Even Smart Technologists are Not Always Optimizing Their Cloud and Data Center Strategies.
A very smart infrastructure pro was engaged in a conversation with an accomplished technologist, talking current projects and priorities. The infrastructure specialist referenced a division of a major enterprise client that the his group was helping to unwind from Amazon Web Services (AWS), making them far less dependent on the cloud giant.
The technologist, a generalist, was aghast. “Everyone’s trying to get everything into AWS. Why would you ever leave?” he asked.
The infrastructure pro made a very strong case that for all their strengths, AWS simply wasn’t the best solution in this instance, for a variety of reasons, including:
- A lack of AWS infrastructure specialists on their team.
- Applications that weren’t a good match for AWS infrastructure.
- Service needs that didn’t match the AWS pricing structure, rendering the solution uneconomical.
- His discomfort with AWS’ secrecy about their security policies, understandable given the size of the target on their back but difficult to swallow for some end users with significant security and compliance concerns.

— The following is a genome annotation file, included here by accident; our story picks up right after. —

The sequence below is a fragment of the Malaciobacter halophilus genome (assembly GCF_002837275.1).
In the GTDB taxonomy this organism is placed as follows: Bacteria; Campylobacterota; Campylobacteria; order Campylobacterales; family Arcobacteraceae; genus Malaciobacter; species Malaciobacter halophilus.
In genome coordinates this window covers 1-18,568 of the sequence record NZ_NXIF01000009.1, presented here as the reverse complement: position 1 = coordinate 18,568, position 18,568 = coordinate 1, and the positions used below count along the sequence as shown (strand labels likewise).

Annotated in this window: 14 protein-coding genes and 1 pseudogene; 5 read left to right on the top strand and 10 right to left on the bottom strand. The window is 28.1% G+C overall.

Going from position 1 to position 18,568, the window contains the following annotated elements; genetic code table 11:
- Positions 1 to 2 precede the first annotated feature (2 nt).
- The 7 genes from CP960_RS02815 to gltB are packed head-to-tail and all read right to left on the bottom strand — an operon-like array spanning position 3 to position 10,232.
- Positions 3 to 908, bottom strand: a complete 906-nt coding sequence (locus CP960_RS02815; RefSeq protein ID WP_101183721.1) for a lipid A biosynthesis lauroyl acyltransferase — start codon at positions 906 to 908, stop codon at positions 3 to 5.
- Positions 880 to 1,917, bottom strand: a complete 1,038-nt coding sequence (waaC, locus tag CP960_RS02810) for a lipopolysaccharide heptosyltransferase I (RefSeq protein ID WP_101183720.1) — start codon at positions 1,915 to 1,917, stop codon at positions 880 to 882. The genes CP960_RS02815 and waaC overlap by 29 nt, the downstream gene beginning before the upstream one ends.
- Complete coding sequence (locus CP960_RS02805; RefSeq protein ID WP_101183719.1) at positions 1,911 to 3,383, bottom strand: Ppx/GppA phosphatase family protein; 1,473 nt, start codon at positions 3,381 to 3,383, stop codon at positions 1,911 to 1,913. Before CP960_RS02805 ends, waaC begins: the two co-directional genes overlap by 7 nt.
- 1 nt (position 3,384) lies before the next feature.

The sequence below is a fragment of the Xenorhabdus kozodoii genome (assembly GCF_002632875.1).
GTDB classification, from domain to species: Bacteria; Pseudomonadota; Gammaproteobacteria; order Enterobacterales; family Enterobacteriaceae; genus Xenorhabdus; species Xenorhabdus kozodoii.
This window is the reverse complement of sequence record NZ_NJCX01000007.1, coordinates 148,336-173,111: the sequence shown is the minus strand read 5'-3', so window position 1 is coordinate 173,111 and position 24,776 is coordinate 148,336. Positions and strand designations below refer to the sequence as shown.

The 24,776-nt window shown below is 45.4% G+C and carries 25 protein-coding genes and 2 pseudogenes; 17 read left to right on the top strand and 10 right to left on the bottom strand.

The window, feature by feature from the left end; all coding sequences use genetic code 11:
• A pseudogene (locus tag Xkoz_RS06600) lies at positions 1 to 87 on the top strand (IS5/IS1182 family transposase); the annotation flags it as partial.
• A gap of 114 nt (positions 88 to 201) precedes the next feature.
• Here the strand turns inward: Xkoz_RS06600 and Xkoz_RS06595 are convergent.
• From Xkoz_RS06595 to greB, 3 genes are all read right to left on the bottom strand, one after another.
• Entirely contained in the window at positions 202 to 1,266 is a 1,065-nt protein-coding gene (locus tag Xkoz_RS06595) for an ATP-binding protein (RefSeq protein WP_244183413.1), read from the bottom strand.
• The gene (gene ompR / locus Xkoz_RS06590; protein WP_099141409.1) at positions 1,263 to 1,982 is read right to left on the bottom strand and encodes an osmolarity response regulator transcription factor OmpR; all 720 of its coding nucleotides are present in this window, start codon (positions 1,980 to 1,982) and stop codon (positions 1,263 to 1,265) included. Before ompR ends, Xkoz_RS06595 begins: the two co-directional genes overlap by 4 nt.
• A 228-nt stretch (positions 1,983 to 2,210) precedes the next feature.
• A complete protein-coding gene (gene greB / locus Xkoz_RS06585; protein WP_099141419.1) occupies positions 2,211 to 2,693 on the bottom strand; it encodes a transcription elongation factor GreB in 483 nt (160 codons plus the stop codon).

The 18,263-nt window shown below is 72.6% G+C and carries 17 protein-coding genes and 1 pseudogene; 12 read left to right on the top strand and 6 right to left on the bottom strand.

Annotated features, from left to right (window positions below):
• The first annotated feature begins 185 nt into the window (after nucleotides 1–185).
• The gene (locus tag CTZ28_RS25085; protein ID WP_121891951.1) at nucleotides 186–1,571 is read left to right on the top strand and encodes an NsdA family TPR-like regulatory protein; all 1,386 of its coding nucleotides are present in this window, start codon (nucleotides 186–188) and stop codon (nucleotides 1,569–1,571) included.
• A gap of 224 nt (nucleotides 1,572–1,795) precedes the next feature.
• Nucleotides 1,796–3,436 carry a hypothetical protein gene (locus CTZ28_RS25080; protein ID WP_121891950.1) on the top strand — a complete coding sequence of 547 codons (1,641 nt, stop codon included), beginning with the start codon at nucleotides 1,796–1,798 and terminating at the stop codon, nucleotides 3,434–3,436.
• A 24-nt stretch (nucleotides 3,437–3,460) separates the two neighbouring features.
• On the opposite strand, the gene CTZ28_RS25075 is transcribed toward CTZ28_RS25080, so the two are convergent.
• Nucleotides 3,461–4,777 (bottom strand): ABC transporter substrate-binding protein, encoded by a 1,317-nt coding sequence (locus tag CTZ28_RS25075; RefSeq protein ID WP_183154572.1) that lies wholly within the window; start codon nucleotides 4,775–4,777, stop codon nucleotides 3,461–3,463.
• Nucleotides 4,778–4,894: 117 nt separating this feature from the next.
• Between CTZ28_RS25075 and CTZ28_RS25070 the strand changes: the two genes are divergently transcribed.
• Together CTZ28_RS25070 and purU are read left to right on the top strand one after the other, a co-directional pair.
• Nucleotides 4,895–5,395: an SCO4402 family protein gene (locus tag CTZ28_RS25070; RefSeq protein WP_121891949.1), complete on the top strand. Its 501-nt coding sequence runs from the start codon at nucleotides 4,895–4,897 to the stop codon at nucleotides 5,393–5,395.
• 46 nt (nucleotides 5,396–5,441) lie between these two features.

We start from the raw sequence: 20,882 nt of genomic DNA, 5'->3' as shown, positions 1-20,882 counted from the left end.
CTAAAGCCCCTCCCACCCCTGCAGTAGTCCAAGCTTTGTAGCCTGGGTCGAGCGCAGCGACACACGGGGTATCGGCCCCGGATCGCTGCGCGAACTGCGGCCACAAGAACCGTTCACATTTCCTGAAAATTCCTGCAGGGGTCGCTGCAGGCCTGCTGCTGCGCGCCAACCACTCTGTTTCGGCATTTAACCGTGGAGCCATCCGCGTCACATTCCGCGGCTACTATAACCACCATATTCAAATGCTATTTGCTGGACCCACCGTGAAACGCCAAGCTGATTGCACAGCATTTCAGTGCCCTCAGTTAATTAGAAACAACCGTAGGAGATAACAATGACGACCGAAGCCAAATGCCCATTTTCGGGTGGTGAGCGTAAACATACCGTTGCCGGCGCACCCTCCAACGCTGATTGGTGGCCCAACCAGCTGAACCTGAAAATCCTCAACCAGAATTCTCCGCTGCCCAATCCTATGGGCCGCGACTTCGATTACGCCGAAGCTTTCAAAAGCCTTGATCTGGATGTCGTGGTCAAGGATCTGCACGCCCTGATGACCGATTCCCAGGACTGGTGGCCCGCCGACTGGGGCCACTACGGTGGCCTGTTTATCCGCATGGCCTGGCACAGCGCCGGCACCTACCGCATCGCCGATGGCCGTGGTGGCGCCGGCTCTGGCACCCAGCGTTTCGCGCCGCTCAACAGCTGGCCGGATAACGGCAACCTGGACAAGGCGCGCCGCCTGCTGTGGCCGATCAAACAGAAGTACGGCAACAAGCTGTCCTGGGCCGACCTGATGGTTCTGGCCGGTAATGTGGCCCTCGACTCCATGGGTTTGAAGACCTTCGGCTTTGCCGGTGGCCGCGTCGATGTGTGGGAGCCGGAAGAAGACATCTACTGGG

- Most importantly, a lack of control, with no way of knowing precisely where their data was at any one time, something the client needed to know at all times.
The technologist agreed with several of these points, yet after expressing that understanding of the shortcomings declared, “but you’ve got to use them. With AWS you can fire up 10,000 instances at once.”
Even as he agreed with the analysis of the limits of economy, performance, security, and control, the technologist was amazed that someone would do without that one element of AWS that cannot be replicated anywhere.
Indeed, there are some applications and test dev situations where a massive amount of instances would be required. But the infrastructure pro and his firm are retaining a more limited relationship with AWS for those “10,000 instances” occasions as part of a blended/hybrid solution.
This conversation illustrates that even accomplished technologists see their cloud solution as an all-or-nothing, or at least are not ready to handle the complexity of multiple technologies and a variety of solutions providers.
In reality, combined service options abound. Solutions blending colocation and multiple cloud providers geared to the specific requirements of different applications are easier than ever to implement, and more badly needed. These multi-vendor solutions may be the biggest trend in cloud computing, and will continue to become more common as the knowledge of modern infrastructure strategy catches up to the available technology.